Calculate the True Cost of Buying and Owning a Home

Buying a home is one of the biggest financial decisions you’ll ever make. It doesn’t matter how much you’re spending, it’s sure to impact your finances both now and in the future.

For this reason, it’s critical to calculate the true cost of buying and owning a home. You don’t want to get so caught up in the actual cost of the property that you overlook other important details.

As you calculate your costs, here are five points of consideration:

1. Cost of the Home

Since this is the biggest expense, you’ll start here. From the start, you should have a clear idea of how much you can afford to spend. This will ensure that you only look at properties that fit your budget.

Tip: you can negotiate the price of the home, with the help of your agent, to save money.

2. Interest

Most people take out a mortgage to purchase a home, meaning you’ll pay interest every month for the life of your loan.

Your goal is to secure the lowest rate possible, as this can save you big money over the long run. Here’s an example:

  • 30 year mortgage for $200,000 with a 4 percent interest rate: $955/month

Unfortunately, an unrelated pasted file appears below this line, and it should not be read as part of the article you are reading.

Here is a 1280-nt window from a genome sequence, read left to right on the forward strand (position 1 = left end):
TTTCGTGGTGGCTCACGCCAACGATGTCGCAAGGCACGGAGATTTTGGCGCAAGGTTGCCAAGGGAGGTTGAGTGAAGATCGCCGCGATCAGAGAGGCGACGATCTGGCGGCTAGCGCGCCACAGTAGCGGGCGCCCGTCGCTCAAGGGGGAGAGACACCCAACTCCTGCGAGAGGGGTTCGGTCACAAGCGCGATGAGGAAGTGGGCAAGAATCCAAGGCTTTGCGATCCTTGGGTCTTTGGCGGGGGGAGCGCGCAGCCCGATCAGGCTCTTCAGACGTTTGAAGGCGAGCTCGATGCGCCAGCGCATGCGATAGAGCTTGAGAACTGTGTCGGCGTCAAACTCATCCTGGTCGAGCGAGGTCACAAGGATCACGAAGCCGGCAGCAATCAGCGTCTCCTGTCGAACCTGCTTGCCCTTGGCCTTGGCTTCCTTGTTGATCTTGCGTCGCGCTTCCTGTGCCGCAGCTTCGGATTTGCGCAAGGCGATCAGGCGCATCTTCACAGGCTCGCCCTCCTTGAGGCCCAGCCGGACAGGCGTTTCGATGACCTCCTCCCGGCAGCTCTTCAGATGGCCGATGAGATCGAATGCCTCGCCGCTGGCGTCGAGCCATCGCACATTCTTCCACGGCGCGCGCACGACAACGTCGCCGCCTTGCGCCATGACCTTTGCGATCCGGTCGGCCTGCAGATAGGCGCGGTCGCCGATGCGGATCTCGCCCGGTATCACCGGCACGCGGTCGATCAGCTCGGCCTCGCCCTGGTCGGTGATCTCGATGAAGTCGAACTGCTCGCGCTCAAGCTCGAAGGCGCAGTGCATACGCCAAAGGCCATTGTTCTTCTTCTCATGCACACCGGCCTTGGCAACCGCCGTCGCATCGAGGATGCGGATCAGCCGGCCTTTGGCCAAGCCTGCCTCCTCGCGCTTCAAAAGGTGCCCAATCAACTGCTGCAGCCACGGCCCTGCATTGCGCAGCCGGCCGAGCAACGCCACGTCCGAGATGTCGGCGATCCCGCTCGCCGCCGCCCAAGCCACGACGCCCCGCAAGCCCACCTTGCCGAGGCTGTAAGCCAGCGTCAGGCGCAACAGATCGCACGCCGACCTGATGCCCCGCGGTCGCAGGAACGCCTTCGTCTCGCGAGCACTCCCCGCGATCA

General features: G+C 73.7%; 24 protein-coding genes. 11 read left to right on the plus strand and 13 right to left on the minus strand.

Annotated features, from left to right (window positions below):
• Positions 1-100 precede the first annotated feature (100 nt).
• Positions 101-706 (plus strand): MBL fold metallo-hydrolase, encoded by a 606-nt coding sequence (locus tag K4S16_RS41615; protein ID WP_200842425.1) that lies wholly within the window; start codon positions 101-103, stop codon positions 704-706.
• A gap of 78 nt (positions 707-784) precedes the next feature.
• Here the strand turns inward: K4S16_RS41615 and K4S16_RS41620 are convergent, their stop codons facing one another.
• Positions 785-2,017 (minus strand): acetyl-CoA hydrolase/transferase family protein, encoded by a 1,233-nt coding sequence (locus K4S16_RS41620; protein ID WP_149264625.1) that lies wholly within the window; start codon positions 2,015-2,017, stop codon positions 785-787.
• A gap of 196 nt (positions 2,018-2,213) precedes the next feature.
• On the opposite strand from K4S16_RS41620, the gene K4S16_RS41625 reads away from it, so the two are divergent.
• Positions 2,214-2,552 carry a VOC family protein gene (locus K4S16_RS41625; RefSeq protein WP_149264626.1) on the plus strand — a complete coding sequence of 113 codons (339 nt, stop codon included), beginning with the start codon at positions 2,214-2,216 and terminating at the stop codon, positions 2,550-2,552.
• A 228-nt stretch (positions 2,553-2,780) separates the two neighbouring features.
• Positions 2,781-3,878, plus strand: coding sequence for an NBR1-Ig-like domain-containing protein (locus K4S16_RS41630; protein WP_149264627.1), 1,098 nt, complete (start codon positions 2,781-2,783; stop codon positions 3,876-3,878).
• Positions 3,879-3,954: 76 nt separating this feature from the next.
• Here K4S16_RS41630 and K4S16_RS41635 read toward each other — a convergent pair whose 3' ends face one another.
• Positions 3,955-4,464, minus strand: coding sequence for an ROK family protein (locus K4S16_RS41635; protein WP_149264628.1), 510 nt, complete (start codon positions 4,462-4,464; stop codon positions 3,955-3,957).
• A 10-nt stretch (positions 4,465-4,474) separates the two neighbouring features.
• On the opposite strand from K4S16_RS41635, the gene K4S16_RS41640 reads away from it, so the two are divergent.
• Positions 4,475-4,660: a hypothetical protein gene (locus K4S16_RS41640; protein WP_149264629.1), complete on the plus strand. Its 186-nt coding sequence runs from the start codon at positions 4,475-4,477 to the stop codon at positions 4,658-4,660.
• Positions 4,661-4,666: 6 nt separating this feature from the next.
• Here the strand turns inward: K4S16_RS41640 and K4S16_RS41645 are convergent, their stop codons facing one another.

• 30 year mortgage for $200,000 with a 4.5 percent interest rate: $1,013/month

As you can see, half a percentage point saves you $58/month or $20,880 over the course of your loan.

3. Closing Costs

This sneaks up on many people, especially those who are buying their first home. Closing costs include many things, including but not always limited to:

  • Application fee
  • Closing fee
  • Real estate agent fees
  • Courier fee
  • Credit report fee
  • Escrow deposit
  • Homeowner’s insurance
  • Title insurance
  • Origination fee
  • Property tax
  • Recording fee
  • Transfer tax
  • Underwriting fee

Several days before closing, you’ll receive a closing statement outlining your costs and how much money you need to bring with you.

4. Down Payment

Gone are the days of buying a home with no money down. There are special circumstances that may allow for this, but it’s not nearly as easy as it was in the past.

You can put down as much money as you want, with most lenders suggesting 20 percent. Here’s why: with 20 percent down, you’re not required to pay private mortgage insurance. This is insurance payable to your lender to protect them in the event of foreclosure.

If you’re required to pay private mortgage insurance, you don’t have to do so for the duration of your loan. Once you gain 20 percent equity in your home, you can request to have it removed.

5. Miscellaneous Expenses

These come into play after moving into your home, and include things such as:

  • Maintenance and upkeep
  • Upgrades (for example, a new kitchen or bathroom)
  • Property taxes
  • Homeowners association fee

It’s important to plan for these costs in advance, as you don’t want to be taken by surprise after you move into your home.

Once you calculate the true cost of buying and owning a home, you’ll know what you can afford. This gives you the knowledge necessary to choose a home that won’t bog you down financially.

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